16] @MCPharmS: Star Wars: Revenge of the Cyst

17] @SowTomorrow: Fargocalciferol

18] @aisha_adnan: Joan of Arcoxia

19] @pill_O_saurus: The Good, The Bad and The Urgotul

20] @ChaChaChandni: Harry Potter and the Chamber of Controlled Drugs

21] @jasonpeett: Star Trek 3: The Search for Stock

22] @jasonpeett: Independents Day

23] @manolo_ko: 28 Days Later (Repeat Prescription)

24] @RSDave: No Flomax for Old Men

25] @tobyhiggins: Kill Pill

26] @mumegonecrazy: Dirty Dispensing

27] @mrdispenser: Ferrous Sulphates Day Off

28] @tonyrob77: Catch Me If You Canesten

29] @EmilyJaneBond82: Twin Peak Flow Meters

30] @katie7h: Avatarginact

31] @mrdispenser: Saving Ryan’s Private Prescription

32] @kevfrost: Dude, where’s my Carbamazepine?

33] @KrishOza: How to lose a Rx in 10 days

34] @EPSPharmacist: American History Rx

35] @mrdispenser: Dial M for MUR

36] @GwavaSalim: Get MURs or die tryin

37] @amyotway: MUR Due Date

38] @tonyrob77: Lord of the Ring Pessaries

39] @PatelSuk: Live and Let Dyazide

40] @NeelmSaini: Home Asilone

41] @ChrisALangley: On the Trusses

42] @CandDChris: The Great Escitalopram

43] @amyotway: Lock, Stock and Two CD cabinets

44] @tonyrob77: Wall-E45

45] @tonyrob77: Escape to Victoza

46] @EPSPharmacist: The Incredible Broken Bulk

47] @googlybear84: Kick Aspirin

48] @kevfrost: The Phenytoin Menace

49] @JonnyB _at_RMP: Sister Actos

50] @s9njay: Good Pill Hunting

Which is your favourite?

Part 2 is coming soon. The response to pharmacy films from twitter was immense!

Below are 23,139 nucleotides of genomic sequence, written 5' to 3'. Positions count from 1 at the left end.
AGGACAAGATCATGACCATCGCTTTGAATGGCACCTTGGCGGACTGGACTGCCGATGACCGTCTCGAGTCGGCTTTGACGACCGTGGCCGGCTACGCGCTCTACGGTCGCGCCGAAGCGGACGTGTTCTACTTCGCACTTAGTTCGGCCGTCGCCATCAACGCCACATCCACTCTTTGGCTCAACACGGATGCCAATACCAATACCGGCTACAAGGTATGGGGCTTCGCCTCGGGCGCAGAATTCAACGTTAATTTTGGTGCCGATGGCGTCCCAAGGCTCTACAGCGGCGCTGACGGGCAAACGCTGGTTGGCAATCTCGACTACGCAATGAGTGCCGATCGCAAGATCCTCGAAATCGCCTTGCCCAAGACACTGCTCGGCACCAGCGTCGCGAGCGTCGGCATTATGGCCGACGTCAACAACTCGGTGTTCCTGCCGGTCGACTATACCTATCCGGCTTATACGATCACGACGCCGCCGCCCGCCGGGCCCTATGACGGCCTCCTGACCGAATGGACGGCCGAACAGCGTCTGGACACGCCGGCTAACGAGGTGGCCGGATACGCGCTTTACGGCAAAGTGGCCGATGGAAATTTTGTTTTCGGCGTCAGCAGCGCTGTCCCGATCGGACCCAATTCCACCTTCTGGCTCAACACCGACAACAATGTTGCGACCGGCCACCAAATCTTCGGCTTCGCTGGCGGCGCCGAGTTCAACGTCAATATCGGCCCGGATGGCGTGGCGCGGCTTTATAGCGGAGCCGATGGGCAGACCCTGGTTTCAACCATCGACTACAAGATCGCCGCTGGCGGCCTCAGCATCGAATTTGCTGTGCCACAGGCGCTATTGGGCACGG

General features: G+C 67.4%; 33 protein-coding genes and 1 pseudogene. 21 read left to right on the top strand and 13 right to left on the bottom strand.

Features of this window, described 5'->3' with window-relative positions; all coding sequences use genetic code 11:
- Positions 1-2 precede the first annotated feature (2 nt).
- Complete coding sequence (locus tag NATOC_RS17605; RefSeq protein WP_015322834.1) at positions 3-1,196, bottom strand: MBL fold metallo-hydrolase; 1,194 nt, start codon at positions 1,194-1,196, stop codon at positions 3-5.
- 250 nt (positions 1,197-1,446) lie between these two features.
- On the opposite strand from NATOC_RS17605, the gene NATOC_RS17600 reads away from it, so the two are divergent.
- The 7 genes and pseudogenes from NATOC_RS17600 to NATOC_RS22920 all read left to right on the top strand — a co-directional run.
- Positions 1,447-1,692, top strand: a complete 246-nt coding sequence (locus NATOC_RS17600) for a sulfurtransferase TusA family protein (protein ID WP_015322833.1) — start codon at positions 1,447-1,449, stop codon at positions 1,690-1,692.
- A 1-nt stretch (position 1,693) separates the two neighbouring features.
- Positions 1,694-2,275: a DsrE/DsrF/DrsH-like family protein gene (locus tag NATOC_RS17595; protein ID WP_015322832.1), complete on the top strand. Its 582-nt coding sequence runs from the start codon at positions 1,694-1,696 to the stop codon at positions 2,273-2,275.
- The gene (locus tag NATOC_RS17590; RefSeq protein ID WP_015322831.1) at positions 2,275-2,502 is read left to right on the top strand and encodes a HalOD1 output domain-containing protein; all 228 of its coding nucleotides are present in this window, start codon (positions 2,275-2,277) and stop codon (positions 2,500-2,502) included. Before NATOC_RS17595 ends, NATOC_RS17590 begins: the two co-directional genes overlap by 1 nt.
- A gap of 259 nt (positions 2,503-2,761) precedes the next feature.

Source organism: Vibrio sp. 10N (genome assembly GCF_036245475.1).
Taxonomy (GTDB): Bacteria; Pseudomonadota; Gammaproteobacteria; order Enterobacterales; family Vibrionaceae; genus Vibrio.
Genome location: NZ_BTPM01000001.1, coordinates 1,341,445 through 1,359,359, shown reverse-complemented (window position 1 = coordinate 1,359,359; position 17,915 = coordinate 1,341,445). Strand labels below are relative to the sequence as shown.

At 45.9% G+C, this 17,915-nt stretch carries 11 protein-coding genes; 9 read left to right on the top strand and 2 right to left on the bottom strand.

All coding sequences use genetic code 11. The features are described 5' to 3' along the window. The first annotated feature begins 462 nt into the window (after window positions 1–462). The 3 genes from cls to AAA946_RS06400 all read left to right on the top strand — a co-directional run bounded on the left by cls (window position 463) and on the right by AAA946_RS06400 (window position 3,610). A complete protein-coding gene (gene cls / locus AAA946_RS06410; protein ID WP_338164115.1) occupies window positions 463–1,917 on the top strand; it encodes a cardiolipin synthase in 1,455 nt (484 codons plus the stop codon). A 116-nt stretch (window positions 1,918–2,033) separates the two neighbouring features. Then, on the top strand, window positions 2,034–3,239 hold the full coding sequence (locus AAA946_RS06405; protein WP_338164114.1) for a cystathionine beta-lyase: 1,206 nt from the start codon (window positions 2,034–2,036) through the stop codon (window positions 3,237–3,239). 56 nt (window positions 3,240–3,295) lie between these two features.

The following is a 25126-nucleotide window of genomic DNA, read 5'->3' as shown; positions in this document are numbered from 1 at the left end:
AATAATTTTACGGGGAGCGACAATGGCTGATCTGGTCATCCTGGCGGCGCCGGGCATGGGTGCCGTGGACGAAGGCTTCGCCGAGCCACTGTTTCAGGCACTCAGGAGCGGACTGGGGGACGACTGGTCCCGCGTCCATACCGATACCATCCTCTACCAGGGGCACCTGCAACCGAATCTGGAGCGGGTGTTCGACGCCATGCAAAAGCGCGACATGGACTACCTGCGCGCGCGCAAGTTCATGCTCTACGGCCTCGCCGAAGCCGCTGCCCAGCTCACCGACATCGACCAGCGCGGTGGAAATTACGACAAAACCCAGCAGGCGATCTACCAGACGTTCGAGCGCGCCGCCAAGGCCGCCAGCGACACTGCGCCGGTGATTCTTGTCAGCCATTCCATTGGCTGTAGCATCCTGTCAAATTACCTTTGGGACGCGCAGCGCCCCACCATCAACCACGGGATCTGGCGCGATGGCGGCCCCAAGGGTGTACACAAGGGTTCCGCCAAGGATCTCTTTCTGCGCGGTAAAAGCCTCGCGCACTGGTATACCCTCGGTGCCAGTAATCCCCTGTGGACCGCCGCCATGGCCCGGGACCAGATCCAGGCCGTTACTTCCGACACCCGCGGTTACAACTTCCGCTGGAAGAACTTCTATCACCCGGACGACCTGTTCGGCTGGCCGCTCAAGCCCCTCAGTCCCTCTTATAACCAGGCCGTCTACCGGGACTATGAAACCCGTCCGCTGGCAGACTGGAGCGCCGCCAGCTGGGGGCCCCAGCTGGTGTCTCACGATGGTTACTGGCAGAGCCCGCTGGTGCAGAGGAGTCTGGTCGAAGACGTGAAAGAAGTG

Gadgets in pharmacy

[Inspired by Stephen Fry]

 

TV: Very few pharmacies have them. Good for promoting services and key messages. Also lets patients watch Jeremy Kyle whilst waiting for their prescription.

 

Laptop: Used for methameasure and viewing restriced websites.

 

Landline: Best way to get stonewalled by a GP receptionist.

 

Pen: Losing one of these can increase waiting times.

 

Microwave: Essential for warming up last night left overs.

 

Smartphone: used for sneaky tweeting whilst the boss is not looking.

 

Digital camera: passport photos

 

Desktop computer: Can you imagine typing labels on a typewriter?

 

Electric Kettle: Most valuable gadget in pharmacy.

 

Fax: Used for receiving illegal CD prescriptions.

 

Retractable tape measure: measuring for hoisery

 

Stapler: Normally empty but invaluable

 

Calculator: used all the time after qualification.

 

Bathroom scales: weighing customers before going on Lipotrim and for the weekly staff weigh-in.

 

Burglar Alarm: keeps addicts out.

 

Vacuum Cleaner: cleaning up mess left by naughty kids.

 

Answerphone: We have not got one but some customers insist that they left us on a message on it.

 

Fan: used for two days of the year when it’s hot at work.

 

Shredder: Destroying confidential waste.

 

Scissors: used when dispensing split quantity of Stugeron.

 

Tablet counting machine: For those who cant operate a triangle